The bay laurel tree is native to Asia Minor but is now grown all over the Mediterraneanas it is well suited to warm climates of the region. There are two main types of bay leaf, Mediterranean bay leaf and the Californian bay leaf. The Californian bay leaf is much stronger in flavour and the Mediterranean bay.

The best place to store your Bay leaves is in a cool, dry place, away from bright light, heat and moisture. Bay is available fresh, dried whole leaves or ground dried leaves.

Add a bay leaf or two to marinades, stock, pâtés, stews, stuffing’s and curries. When poaching fish, add a bay leaf to the water.

Store and leaf or two with rice in a tight fitting jar and the leaf will impart its flavor to the rice when cooked. Don’t over use bay in dishes as it can make whatever you are cooking bitter if too much is used. In general, 1-2 good sized leaves will suffice. If they are medium to small I would use 4 in a stock due to the volume of water they are in.

Bay leaves greatly improve flavour if you are cutting down on salt. Try adding a bay leaf or two when you boil potatoes to replace salt. Always remember to remove the whole bay leaf after cooking in any dish.

Home-made chicken stock or soup in my view would not be homemade without a bay leaf or two. Don’t worry about using the fresh herb, the dried version is usually all that is needed.

Chicken Stock

You will often find chicken carcasses in the meat section at your supermarket. I usually purchase 3-4 at a time and if I am not going to make stock that day I will freeze them so I have them at hand for when I do need to make it. You can take the carcasses straight from the freezer and place in simmering water.

I quite often make chicken stock after roasting a chicken. I will use the carcasses that I have roasted and add 1 kg of fresh chicken wings which I usually purchase when on special and freeze them for this occasion. On special you can usually pick-op the chicken wings for about $4.00 per/kg.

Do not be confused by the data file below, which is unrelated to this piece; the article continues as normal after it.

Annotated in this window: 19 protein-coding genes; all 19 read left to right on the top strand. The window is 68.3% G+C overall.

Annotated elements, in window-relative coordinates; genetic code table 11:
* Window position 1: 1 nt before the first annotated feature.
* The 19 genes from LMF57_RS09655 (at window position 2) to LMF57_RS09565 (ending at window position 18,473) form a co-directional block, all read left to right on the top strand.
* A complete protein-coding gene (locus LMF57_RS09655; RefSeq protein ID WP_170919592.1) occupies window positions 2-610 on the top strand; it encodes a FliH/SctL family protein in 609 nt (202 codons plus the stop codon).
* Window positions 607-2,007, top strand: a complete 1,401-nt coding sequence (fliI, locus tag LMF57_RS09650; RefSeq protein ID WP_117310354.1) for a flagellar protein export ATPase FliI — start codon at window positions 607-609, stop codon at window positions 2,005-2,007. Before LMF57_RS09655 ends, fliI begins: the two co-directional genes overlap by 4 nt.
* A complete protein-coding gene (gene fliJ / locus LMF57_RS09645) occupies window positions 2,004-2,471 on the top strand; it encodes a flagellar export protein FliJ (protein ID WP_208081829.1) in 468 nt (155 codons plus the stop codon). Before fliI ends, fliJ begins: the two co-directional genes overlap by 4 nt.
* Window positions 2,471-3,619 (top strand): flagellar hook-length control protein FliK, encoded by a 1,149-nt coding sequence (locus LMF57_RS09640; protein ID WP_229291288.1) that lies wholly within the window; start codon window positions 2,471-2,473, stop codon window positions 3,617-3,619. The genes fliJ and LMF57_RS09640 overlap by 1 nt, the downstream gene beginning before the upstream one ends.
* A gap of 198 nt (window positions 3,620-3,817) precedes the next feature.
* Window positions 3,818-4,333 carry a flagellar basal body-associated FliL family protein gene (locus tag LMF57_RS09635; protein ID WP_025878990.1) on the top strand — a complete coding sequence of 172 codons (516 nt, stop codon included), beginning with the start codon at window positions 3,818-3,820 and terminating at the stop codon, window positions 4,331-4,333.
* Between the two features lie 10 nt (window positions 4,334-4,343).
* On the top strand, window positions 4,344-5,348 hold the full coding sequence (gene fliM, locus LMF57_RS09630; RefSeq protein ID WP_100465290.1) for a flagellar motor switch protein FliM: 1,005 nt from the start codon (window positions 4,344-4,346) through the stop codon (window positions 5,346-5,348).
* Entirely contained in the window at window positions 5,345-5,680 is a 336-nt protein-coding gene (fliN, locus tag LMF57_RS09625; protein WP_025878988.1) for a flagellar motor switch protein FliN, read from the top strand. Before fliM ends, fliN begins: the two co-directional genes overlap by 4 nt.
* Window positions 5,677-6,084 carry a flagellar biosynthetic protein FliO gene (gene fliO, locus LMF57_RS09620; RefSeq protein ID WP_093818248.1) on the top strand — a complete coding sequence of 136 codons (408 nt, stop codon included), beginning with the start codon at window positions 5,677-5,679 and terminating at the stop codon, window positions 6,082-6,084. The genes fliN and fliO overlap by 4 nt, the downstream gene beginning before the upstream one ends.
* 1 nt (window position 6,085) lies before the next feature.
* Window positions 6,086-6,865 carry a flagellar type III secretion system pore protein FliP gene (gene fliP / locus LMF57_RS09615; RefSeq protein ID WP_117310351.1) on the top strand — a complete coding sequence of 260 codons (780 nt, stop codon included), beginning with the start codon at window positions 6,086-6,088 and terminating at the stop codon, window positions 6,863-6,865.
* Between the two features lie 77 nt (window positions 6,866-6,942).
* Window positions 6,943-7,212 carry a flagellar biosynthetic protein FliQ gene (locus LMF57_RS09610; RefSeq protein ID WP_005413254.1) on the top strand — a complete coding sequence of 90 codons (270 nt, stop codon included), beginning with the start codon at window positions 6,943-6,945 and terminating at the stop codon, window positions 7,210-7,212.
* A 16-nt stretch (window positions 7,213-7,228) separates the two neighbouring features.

Ingredients

2-3     chicken carcasses
6        garlic cloves cut in half
1        teaspoon whole pepper corns (about 6-8)
1        large onion cut in half
4        celery sticks cut into chunky pieces
2        large carrots chopped into chunky pieces
2        large or 4 medium to small dried bay leaves (you can use fresh if you have them
3        sprigs of fresh rosemary
4        sprigs of fresh parsley
3        sprigs of fresh thyme
3-6lts  cold water
salt to taste
Directions

Place the chicken carcasses, garlic, vegetables, herbs and peppercorns in a large soup or stock saucepan. Add the cold water and bring to the boil. Once it is boiling turn down to a simmer and skim any oil that have risen to the top.

Continue to simmer gentle heat for 3-4 hours, skimming the oils off the top as necessary. When the stock has been simmering for 3-4 hours turn off the heat then pass the stock through a fine sieve or several layers of mutton cloth to remove the ingredients.

Allow to cool for about an hour, then refrigerate. Once the stock is cold it should look clear with a slightly amber in colour. I usually divide it into small plastic containers at this point and freeze it, 500mlfits well in a sandwich zip-lock bag . It will keep in the fridge for about 3 to 4 days and in the freezer for 2-3 months.